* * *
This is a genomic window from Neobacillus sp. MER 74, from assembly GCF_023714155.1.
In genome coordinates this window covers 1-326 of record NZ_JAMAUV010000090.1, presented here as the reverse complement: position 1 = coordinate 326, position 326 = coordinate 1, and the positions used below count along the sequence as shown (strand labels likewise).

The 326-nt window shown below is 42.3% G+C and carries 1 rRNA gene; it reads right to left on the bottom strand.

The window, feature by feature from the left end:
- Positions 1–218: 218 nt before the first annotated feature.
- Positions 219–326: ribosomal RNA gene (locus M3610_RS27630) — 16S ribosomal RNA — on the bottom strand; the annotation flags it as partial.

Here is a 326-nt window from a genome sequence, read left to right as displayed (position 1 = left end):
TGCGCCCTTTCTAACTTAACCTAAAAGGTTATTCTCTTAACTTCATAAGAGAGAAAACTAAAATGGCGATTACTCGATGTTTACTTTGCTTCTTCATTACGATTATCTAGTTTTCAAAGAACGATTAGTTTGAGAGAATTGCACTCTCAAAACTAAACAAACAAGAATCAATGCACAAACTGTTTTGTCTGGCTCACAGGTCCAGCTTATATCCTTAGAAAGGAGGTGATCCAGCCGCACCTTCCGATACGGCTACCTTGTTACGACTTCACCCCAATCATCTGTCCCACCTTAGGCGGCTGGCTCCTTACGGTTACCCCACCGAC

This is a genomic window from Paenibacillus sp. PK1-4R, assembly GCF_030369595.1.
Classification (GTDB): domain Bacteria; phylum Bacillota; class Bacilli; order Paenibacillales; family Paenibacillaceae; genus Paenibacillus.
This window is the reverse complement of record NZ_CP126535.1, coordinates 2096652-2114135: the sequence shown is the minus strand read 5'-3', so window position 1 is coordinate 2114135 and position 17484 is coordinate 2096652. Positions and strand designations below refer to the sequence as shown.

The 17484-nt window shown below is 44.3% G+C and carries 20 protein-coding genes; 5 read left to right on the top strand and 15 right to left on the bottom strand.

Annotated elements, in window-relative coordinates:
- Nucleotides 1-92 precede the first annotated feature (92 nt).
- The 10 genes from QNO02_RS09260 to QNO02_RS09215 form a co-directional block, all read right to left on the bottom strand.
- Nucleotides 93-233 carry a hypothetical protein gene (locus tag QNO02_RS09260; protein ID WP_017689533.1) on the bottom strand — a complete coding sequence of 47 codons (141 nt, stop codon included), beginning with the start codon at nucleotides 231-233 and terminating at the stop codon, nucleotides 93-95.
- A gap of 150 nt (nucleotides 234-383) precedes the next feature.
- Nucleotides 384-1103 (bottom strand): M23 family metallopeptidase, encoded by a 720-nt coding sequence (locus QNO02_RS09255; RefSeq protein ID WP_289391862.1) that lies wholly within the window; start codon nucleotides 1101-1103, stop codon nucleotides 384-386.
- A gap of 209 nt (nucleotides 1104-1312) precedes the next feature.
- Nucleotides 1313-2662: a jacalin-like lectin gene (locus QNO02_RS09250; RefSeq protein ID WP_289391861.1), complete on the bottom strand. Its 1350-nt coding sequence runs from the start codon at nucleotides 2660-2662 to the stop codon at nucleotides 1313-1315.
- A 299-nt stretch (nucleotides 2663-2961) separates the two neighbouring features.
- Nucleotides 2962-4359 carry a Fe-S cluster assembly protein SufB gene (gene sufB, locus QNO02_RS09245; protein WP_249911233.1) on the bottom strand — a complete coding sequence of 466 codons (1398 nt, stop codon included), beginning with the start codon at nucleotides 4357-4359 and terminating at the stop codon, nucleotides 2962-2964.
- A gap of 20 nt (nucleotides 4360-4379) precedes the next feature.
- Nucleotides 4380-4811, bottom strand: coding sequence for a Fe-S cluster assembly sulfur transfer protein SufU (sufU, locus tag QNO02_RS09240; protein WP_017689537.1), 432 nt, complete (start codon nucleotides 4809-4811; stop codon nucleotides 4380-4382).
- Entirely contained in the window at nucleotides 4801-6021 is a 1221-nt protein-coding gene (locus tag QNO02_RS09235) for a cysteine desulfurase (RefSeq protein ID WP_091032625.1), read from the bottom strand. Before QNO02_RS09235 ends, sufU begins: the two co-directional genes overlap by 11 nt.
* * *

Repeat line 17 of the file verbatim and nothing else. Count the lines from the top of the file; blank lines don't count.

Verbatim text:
- A gap of 150 nt (nucleotides 234-383) precedes the next feature.